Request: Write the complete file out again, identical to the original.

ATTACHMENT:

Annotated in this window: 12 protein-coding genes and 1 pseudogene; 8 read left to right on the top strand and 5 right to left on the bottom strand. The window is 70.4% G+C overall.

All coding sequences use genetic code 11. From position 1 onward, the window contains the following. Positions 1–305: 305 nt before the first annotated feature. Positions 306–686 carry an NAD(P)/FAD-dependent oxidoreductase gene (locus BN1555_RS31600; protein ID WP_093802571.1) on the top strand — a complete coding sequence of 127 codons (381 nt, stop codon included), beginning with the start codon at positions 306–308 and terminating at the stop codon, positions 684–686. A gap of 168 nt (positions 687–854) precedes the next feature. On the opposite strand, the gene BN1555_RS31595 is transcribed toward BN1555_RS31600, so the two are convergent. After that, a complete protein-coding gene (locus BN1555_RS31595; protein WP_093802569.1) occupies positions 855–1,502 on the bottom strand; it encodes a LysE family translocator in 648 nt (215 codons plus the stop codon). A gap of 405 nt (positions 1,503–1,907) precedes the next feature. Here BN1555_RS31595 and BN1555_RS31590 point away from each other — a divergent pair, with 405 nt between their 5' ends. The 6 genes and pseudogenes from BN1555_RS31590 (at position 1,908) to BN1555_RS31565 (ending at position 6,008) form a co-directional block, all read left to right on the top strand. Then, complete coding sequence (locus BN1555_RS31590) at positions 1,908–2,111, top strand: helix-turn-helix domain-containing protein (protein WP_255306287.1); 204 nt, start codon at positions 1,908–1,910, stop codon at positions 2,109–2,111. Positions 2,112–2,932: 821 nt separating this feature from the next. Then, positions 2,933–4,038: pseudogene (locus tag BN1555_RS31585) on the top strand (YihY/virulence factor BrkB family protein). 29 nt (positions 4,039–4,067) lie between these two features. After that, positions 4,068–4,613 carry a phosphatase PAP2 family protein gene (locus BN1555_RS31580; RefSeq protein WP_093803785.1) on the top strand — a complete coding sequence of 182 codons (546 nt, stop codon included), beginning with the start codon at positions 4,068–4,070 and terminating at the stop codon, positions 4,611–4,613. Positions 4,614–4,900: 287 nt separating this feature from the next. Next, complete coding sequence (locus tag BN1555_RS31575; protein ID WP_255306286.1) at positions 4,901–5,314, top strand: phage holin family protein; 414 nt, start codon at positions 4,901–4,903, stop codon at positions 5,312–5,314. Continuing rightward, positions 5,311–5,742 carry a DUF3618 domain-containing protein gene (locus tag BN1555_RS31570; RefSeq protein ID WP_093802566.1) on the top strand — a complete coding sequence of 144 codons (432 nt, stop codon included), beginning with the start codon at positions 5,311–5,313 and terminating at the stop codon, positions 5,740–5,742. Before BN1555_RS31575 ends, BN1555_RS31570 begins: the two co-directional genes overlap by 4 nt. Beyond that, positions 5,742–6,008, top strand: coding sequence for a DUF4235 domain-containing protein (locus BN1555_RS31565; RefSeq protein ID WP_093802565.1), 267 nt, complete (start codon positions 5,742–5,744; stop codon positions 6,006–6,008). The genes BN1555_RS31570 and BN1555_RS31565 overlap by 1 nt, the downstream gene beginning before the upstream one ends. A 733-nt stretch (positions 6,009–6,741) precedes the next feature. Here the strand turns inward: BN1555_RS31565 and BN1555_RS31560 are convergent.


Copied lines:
Annotated in this window: 12 protein-coding genes and 1 pseudogene; 8 read left to right on the top strand and 5 right to left on the bottom strand. The window is 70.4% G+C overall.

All coding sequences use genetic code 11. From position 1 onward, the window contains the following. Positions 1–305: 305 nt before the first annotated feature. Positions 306–686 carry an NAD(P)/FAD-dependent oxidoreductase gene (locus BN1555_RS31600; protein ID WP_093802571.1) on the top strand — a complete coding sequence of 127 codons (381 nt, stop codon included), beginning with the start codon at positions 306–308 and terminating at the stop codon, positions 684–686. A gap of 168 nt (positions 687–854) precedes the next feature. On the opposite strand, the gene BN1555_RS31595 is transcribed toward BN1555_RS31600, so the two are convergent. After that, a complete protein-coding gene (locus BN1555_RS31595; protein WP_093802569.1) occupies positions 855–1,502 on the bottom strand; it encodes a LysE family translocator in 648 nt (215 codons plus the stop codon). A gap of 405 nt (positions 1,503–1,907) precedes the next feature. Here BN1555_RS31595 and BN1555_RS31590 point away from each other — a divergent pair, with 405 nt between their 5' ends. The 6 genes and pseudogenes from BN1555_RS31590 (at position 1,908) to BN1555_RS31565 (ending at position 6,008) form a co-directional block, all read left to right on the top strand. Then, complete coding sequence (locus BN1555_RS31590) at positions 1,908–2,111, top strand: helix-turn-helix domain-containing protein (protein WP_255306287.1); 204 nt, start codon at positions 1,908–1,910, stop codon at positions 2,109–2,111. Positions 2,112–2,932: 821 nt separating this feature from the next. Then, positions 2,933–4,038: pseudogene (locus tag BN1555_RS31585) on the top strand (YihY/virulence factor BrkB family protein). 29 nt (positions 4,039–4,067) lie between these two features. After that, positions 4,068–4,613 carry a phosphatase PAP2 family protein gene (locus BN1555_RS31580; RefSeq protein WP_093803785.1) on the top strand — a complete coding sequence of 182 codons (546 nt, stop codon included), beginning with the start codon at positions 4,068–4,070 and terminating at the stop codon, positions 4,611–4,613. Positions 4,614–4,900: 287 nt separating this feature from the next. Next, complete coding sequence (locus tag BN1555_RS31575; protein ID WP_255306286.1) at positions 4,901–5,314, top strand: phage holin family protein; 414 nt, start codon at positions 4,901–4,903, stop codon at positions 5,312–5,314. Continuing rightward, positions 5,311–5,742 carry a DUF3618 domain-containing protein gene (locus tag BN1555_RS31570; RefSeq protein ID WP_093802566.1) on the top strand — a complete coding sequence of 144 codons (432 nt, stop codon included), beginning with the start codon at positions 5,311–5,313 and terminating at the stop codon, positions 5,740–5,742. Before BN1555_RS31575 ends, BN1555_RS31570 begins: the two co-directional genes overlap by 4 nt. Beyond that, positions 5,742–6,008, top strand: coding sequence for a DUF4235 domain-containing protein (locus BN1555_RS31565; RefSeq protein ID WP_093802565.1), 267 nt, complete (start codon positions 5,742–5,744; stop codon positions 6,006–6,008). The genes BN1555_RS31570 and BN1555_RS31565 overlap by 1 nt, the downstream gene beginning before the upstream one ends. A 733-nt stretch (positions 6,009–6,741) precedes the next feature. Here the strand turns inward: BN1555_RS31565 and BN1555_RS31560 are convergent.